25. 2003 Subsequent Season Capacity (based on $11 billion of capacity being used for the 2002 hurricane season; estimates updated 1/6/03) 44 year return time* Emergency Assessment Base of $768 million ($758 million needed) $10.823 Billion Capacity $16.587 B Overall Industry Loss $10.330 B Bonding Capacity (Includes Loss Adjustment Expense) 3.95% $1.367 B Industry Co-Payments $493 M Projected Year-end Cash Balance $4.397 B Aggregate Industry Retention Not Drawn to scale. *Return time not adjusted for premium/exposure growth.

  26. FHCF Coverage* Payout Multiple – 22.06 Retention Multiples – 8.03106, 9.63727, 16.06212 Expected Payout Insurers have three coverage options 45%, 75%, or 90% FHCF 22.06 x FHCF Premium 10% 90% coverage Retention 8.03106 X FHCF Premium *Not drawn to scale

  27. FHCF Coverage Example*For the 2002 Hurricane Season FHCF Coverage option 90% $22,060,000 Payout 10% 90% coverage Retention $8,031,060 $1,000,000 FHCF Premium *Not drawn to scale.

  28. FHCF Bonding Program • Creation of legal structure: public benefits corporation (FHCF Finance Corporation) • Supreme Court validation of bonds (up to $10 B) • Development of financing structure and legal documents • Obtained credit ratings: A1/A+/A+ ( Moody’s, S&P, and Fitch) • IRS private letter ruling to issue tax-exempt debt • Team of underwriters, financial advisor, & bond counsel in place

  29. Historical Capacity of the Fund

  30. FHCF StructureHistorical & Projected Growth of FHCF Capacity & Assessments*(Current FHCF Statute with $11 billion limit, 4% one year, 6% Aggregate)Based on October 2002 yield curve Today Millions $14,915 $4,396 $11,000 6.0% 4.0% $8,317 3.53% 2.55% .98% *Based on various actuarial assumptions. Subject to interest rate volatility. Assumes no loss scenario. These numbers are for illustration purposes and should not be relied on since the underlying assumptions are subject to change.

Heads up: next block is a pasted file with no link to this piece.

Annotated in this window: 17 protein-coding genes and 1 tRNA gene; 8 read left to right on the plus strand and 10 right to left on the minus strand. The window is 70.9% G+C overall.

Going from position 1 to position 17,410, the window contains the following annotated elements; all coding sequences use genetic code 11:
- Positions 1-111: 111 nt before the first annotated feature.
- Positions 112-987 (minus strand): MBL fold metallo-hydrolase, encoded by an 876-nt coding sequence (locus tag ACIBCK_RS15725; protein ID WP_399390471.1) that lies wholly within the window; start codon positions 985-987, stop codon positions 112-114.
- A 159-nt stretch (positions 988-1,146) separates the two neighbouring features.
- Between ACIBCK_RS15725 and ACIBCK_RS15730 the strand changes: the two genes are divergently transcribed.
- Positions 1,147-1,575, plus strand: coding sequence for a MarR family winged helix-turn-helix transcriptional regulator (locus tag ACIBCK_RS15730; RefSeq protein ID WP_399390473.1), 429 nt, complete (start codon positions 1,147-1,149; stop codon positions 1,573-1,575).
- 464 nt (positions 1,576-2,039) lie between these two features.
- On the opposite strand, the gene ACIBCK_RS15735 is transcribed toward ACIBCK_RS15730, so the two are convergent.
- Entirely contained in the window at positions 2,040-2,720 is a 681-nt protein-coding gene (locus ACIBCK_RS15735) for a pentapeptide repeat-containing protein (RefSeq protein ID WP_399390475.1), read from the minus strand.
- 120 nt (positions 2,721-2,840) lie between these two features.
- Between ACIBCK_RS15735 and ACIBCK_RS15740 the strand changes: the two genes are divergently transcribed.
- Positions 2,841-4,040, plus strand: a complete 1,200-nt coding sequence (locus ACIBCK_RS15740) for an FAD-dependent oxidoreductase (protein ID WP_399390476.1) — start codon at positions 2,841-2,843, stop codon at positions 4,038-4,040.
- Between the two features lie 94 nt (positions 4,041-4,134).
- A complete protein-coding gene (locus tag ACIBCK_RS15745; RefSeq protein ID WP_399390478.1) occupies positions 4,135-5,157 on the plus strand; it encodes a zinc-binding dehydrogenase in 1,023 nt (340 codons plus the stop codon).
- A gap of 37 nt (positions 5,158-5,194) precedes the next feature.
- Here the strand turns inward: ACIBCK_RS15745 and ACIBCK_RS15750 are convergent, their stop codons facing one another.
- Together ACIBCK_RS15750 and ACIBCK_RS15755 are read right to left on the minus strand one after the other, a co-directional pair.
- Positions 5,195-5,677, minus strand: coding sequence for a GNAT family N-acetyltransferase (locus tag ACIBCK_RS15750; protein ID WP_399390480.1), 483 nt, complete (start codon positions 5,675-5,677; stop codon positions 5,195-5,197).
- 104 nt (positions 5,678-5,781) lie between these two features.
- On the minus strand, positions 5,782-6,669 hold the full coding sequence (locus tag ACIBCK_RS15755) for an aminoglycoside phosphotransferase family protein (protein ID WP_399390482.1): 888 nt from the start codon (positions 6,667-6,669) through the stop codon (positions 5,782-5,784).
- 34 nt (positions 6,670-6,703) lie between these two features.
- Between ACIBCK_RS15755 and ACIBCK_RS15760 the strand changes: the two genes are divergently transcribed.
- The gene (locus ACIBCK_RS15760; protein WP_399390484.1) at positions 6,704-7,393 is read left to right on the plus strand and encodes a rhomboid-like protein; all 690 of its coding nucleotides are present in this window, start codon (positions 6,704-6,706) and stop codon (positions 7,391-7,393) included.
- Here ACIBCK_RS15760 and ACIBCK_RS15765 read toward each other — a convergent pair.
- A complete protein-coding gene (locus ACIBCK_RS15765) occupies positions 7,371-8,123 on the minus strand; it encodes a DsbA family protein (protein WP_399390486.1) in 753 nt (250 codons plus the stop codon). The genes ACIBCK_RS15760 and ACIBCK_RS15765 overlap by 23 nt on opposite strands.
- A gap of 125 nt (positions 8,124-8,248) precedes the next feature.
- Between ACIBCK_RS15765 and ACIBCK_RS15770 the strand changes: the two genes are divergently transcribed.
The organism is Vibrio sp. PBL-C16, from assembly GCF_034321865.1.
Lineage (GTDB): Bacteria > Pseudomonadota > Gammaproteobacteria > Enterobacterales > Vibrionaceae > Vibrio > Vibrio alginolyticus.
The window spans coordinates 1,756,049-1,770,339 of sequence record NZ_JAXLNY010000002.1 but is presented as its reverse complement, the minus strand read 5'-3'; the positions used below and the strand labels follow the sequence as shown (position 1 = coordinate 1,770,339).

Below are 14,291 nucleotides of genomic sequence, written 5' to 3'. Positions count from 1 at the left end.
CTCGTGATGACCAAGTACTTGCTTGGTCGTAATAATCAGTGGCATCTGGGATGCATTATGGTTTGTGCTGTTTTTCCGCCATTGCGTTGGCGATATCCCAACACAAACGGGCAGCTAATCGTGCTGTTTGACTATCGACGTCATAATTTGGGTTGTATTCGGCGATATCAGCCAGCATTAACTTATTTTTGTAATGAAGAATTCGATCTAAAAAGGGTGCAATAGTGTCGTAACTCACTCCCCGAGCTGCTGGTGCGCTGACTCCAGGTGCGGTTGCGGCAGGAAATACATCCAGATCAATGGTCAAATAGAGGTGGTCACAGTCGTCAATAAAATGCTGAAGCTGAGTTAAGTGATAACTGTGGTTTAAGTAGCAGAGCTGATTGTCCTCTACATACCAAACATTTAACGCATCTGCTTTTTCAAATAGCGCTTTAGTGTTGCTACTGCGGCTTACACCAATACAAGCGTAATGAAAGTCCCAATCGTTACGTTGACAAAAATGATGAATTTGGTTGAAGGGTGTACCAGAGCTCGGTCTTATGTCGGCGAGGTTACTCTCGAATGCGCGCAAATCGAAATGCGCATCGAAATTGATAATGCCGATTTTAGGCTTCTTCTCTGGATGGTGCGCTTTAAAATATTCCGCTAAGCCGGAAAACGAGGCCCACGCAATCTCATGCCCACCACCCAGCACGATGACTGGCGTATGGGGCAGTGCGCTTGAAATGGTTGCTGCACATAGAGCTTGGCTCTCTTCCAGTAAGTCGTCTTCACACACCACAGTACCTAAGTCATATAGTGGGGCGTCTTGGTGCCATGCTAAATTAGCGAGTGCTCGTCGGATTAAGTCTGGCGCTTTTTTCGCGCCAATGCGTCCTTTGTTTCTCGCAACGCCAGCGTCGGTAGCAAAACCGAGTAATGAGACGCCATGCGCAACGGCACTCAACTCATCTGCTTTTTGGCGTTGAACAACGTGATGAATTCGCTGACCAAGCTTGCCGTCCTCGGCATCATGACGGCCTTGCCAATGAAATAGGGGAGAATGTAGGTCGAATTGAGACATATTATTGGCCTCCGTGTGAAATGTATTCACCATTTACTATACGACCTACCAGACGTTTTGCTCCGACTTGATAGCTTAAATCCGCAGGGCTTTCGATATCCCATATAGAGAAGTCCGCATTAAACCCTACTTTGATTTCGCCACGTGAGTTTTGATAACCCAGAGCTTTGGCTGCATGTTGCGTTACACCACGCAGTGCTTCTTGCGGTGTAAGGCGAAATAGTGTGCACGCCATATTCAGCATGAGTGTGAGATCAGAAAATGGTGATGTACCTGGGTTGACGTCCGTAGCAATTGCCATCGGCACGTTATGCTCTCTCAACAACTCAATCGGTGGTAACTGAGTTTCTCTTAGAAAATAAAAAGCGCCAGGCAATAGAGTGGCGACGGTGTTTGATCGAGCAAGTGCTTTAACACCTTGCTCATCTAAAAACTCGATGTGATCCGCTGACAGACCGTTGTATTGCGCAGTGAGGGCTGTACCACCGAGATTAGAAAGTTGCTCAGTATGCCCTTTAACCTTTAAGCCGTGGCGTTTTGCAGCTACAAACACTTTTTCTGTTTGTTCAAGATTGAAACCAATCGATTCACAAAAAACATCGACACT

31. Summary • The FHCF is a mandatory state operated reinsurance program. • The FHCF is tax-exempt as a state entity and can issue tax-exempt debt. • Provides $11 billion of reinsurance capacity to the state of Florida. • Financed by reinsurance premiums paid by participating residential property insurers. • Premiums are based on insurer’s exposure (insured values subject to hurricane loss) in the state. • If the cash balance is not sufficient to pay losses, bonding is required. • The bonds are financed by emergency assessments on all property & casualty lines of business except workers’ compensation.

  32. 32 Contact Information • Jack Nicholson – Senior FHCF Officer • Telephone: (850) 413-1340 • Fax: (850) 413-1344 • E-Mail: nicholson_jack@fsba.state.fl.us • Website: http://www.fsba.state.fl.us/fhcf • Address: Florida Hurricane Catastrophe Fund • State Board of Administration of Florida • 1801 Hermitage Boulevard • Tallahassee, Florida 32308